“He’s a nice lad,” she agreed.  “Bu’ he’s richt.  I dinna think anythin’ coul’ keep ye and Sirius apar’ fer too long.”

“In any case, I apologised,” I went on, not really sure how to respond to that.  “I wish he’d find someone else, though.  Not to get him off my back, but because he’s nice, like you said.  He deserves to be happy.”

“An’ I’m sure he will be,” she said bracingly.  “Jus’ give him some time, he’ll ge’ o’er it.”

“Anyway, enough about me, Mary Macdonald,” I smiled, changing the subject.  “I’ve barely heard from you lately.”  I looked at her expectantly.

Mary feigned innocence.  “Wha’ dae ye mean?”

I grinned.  “Well?  Sebastian?  How’s that going?”

She licked her lips. “Verra nice,” she said, a bit of a dreamy look on her face.  “Nae complaints a’ all, t’ tell th’ truth.  Well, aside from Gerry Stebbins bein’ aroond a lo’, nae complaints.”

I laughed.  “Ah, poor old Gerry,” I said.  “Though I guess he’s finally got the hint by now?”

“I woul’ hope so,” Mary laughed.  “Spendin’ half my time snoggin’ someone else from his dorm, ye’d think he micht hae worked it oot.”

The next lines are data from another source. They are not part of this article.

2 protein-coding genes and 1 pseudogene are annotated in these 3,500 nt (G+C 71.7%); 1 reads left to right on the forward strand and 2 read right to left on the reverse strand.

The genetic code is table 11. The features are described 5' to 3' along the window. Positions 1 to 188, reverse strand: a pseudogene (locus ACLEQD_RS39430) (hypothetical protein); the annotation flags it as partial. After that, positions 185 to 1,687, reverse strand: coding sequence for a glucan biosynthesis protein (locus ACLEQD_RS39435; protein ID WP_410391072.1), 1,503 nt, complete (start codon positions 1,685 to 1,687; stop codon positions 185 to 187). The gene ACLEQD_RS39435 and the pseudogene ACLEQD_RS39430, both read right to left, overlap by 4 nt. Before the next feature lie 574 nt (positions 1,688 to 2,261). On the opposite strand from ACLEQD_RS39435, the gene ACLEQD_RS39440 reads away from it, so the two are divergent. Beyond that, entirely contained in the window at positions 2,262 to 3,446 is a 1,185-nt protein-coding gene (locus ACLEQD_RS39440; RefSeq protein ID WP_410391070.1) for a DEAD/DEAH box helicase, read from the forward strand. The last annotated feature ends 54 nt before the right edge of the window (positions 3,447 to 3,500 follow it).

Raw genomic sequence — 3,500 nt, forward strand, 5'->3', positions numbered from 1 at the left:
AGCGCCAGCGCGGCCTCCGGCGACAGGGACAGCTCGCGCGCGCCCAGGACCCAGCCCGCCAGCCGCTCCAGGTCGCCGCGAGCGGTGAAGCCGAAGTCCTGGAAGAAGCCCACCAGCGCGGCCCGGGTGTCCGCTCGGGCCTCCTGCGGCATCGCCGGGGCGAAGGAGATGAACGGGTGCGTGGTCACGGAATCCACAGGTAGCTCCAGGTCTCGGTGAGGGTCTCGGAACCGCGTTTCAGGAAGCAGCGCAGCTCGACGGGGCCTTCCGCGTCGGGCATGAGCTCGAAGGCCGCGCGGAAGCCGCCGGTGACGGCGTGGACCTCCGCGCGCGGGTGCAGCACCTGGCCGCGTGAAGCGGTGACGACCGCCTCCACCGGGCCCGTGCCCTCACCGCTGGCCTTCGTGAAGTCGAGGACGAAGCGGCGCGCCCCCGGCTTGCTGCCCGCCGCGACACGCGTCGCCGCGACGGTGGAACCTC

“And that’s all?” I asked innocently.  “Just snogging?”

She blushed a little.  “Well, maybe a wee bi’ more than tha’,” she admitted.  “It’s verra nice t’ hae a real man agin, ye know?”

I laughed.  “So, how long till you’re sneaking out to spend the night in Ravenclaw Tower?”

“Well, nae jus’ ye’,” she said.  “Bu’ give it a few weeks …”  She turned to me suddenly.  “Tha’ reminds me, wha’s goin’ on wi’ ye an’ Sirius wi’ tha’?  Are ye still takin’ it slow?”

I hesitated.  “Kind of.  Or, not really.  Because we lost those two weeks, we’ve sort of sped things up to make up for it.  And I get the feeling that it’ll stay that way.”

“An’ ye’re okay wi’ that?” she asked a little hesitantly.

“Yes, I am,” I admitted, smiling a little nervously.  “If I wasn’t, then it’d all stop – he’s made that perfectly clear.  Something to do with not wanting to freak me out like Bertram did.”

Mary laughed.  “Well, I micht hae worded it a wee bi’ differently, bu’ aye, tha’s a goo’ poin’.  Ye were on edge a lo’ wi’ him, I tol’ ye tha’ at th’ time.  He didna mak’ ye smile, nae lik’ Sirius does.”  She paused, eyeing me beadily.  “Sirius really does hae ye worked oot, doesna he?”